Tea leaves from the tea plant, Camellia sinensis, are picked and processed to create
all the types of tea we have in the world today. The amount of fermentation (or
amount the leaves are allowed to oxidize in the air) that the leaves undergo once
picked determines whether the tea will be white, green, oolong or black tea, in order
of increasing fermentation. The longer the tea has fermented, the more caffeine
it has. Tisanes/infusions (incorrectly called “herbal teas”), rooibos and mate are
not “teas” because they do not come from the tea plant. See a list of popular teas.
Young tea buds that are unfermented. Very light flavor, taste almost unnoticeable
to an unaccustomed palate. Often blended with fruits and flowers for more flavour.
Tea leaves that are unfermented. Most health studies about tea involve green tea.
Oolong (or Wulong)
Tea leaves that are half-fermented. Also known as “semi-fermented” teas.
Tea that has been fully fermented. Often used in flavoured teas and blends.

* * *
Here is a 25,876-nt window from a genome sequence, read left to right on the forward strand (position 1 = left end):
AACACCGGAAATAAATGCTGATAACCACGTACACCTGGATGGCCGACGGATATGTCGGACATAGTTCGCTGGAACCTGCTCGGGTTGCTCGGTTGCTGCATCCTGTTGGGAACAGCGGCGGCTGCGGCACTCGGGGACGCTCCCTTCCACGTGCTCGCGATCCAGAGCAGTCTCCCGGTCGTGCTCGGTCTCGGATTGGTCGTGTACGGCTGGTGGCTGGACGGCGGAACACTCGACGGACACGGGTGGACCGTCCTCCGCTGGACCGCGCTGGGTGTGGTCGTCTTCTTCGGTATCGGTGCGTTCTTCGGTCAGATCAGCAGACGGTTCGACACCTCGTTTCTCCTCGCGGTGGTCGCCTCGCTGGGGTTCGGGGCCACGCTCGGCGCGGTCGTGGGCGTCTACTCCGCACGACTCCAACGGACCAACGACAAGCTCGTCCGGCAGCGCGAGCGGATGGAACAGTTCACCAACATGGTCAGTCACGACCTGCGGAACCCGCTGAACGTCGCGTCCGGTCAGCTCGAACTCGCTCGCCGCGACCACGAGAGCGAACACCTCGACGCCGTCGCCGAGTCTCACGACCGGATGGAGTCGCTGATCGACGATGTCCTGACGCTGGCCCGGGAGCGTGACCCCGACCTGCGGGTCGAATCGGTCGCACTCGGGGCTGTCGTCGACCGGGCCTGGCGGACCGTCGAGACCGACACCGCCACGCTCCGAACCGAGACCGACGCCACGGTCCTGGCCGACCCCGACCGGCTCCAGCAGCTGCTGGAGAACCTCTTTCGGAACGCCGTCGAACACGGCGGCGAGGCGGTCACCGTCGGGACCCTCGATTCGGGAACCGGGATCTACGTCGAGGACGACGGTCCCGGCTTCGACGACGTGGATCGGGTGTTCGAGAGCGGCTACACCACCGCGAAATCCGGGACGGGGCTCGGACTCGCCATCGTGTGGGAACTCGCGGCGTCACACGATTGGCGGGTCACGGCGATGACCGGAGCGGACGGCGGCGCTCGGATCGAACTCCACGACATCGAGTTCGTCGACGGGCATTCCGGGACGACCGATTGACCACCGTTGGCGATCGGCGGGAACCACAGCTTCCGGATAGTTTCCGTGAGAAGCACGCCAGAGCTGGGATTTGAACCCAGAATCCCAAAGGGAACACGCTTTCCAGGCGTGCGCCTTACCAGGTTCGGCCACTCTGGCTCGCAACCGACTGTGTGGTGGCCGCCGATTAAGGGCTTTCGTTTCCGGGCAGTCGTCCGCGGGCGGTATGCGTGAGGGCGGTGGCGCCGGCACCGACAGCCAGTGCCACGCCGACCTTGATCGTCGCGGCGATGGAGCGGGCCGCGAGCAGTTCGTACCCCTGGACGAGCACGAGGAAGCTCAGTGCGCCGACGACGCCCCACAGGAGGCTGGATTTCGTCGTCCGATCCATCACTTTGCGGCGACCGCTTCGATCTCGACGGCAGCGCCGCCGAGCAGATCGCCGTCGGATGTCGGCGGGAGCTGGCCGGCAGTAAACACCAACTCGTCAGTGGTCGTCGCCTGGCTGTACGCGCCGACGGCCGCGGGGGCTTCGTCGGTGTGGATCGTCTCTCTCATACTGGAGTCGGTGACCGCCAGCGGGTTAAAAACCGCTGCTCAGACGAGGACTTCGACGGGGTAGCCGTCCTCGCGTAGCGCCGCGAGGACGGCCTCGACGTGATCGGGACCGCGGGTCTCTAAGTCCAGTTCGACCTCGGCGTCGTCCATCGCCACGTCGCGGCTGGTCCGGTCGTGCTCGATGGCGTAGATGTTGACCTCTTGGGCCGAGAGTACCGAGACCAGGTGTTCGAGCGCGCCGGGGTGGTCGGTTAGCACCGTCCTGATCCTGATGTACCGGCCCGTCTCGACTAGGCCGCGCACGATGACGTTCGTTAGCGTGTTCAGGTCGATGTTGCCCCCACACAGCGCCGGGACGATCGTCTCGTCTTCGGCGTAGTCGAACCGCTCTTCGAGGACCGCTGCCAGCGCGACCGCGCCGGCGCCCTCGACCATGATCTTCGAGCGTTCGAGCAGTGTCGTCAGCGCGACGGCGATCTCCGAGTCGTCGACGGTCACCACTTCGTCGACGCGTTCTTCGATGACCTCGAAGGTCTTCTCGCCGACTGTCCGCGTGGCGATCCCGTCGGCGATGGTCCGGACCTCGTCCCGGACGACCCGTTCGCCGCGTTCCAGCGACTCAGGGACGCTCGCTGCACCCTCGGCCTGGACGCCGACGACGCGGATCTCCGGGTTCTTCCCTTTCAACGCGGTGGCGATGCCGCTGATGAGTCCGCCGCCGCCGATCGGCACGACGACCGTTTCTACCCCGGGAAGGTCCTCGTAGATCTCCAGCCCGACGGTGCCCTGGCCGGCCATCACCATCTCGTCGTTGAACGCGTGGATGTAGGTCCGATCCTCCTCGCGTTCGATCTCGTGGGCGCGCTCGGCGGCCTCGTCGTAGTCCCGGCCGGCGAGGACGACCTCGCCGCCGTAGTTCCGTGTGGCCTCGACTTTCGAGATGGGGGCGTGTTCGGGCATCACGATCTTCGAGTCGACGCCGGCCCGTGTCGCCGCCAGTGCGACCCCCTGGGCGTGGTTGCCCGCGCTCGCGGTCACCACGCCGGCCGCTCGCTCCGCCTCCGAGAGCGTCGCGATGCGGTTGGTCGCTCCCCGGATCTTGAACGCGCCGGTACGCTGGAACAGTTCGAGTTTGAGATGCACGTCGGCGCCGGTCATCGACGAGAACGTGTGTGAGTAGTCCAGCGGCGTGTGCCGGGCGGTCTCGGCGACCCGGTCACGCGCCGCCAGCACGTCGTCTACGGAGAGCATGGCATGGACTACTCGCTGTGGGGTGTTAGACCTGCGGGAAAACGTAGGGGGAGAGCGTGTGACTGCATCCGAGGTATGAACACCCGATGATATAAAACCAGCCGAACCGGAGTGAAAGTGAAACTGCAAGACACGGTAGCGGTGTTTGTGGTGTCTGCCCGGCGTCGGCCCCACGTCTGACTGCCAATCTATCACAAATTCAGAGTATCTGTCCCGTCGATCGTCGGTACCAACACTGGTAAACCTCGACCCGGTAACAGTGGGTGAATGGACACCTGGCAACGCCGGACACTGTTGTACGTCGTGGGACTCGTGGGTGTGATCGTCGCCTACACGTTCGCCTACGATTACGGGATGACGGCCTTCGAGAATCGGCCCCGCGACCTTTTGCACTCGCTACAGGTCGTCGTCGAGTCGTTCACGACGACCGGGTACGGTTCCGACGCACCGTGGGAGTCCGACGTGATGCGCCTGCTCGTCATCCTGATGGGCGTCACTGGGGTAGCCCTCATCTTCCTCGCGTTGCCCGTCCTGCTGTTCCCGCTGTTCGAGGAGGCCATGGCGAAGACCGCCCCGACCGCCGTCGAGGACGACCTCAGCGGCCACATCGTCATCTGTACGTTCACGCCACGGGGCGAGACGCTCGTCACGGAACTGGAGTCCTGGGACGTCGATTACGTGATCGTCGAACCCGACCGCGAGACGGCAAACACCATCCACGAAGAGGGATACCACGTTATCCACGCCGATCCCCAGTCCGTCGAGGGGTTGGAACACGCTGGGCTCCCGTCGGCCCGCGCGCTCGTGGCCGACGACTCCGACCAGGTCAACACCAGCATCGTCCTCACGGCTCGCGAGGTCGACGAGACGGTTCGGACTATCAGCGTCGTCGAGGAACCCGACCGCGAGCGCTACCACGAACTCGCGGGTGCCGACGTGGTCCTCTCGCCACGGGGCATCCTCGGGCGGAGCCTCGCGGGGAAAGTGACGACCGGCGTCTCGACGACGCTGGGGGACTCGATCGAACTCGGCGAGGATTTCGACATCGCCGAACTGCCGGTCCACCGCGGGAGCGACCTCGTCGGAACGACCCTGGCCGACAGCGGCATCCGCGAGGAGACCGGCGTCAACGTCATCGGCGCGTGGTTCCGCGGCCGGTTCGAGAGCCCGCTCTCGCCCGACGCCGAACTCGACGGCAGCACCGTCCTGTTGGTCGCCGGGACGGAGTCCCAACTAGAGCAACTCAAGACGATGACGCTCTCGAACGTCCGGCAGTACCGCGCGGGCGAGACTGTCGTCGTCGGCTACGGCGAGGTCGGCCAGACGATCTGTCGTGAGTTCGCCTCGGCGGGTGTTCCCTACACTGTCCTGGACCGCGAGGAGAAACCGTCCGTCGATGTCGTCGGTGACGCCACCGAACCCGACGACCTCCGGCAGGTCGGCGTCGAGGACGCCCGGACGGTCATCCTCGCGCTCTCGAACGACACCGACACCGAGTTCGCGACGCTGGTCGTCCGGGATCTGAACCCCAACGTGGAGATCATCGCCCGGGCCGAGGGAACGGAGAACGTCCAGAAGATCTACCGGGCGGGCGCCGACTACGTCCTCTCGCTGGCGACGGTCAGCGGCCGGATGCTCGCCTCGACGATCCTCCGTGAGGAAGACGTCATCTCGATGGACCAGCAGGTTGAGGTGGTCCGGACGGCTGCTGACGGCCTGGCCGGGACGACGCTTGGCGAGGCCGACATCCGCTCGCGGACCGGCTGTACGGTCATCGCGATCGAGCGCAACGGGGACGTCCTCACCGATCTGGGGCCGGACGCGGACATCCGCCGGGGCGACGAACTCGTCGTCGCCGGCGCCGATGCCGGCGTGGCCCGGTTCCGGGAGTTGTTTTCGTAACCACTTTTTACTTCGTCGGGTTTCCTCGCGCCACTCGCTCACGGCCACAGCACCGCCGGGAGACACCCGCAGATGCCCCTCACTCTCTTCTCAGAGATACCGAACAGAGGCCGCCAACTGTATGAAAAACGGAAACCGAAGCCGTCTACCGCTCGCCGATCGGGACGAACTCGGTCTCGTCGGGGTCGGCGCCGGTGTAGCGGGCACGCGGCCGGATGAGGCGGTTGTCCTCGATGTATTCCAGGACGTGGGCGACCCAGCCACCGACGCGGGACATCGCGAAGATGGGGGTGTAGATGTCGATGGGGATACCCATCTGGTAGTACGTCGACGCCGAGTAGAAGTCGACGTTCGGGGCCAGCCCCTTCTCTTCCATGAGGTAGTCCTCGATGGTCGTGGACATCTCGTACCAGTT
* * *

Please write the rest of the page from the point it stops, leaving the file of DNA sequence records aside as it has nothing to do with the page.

Health Benefits of Tea
Tea was first used as a medicine when it was discovered in China and later exported
to Europe. And today, tea is an important part of natural, alternative medicine.
Tea has been claimed to have positive effects on depression, cancer, diabetes, Alzheimer’s,
dementia, depression, metabolism, weight loss, high cholesterol, lack of concentration,
immunity, HIV, irritable bowel syndrome, stroke and cardiovascular health. White
and green teas are believed to contain the most of these properties, as they are
unfermented. Oolong teas are good for concentration and alertness, as used by Buddhist
monks for meditation. Black teas are good for heart health and heart-related conditions.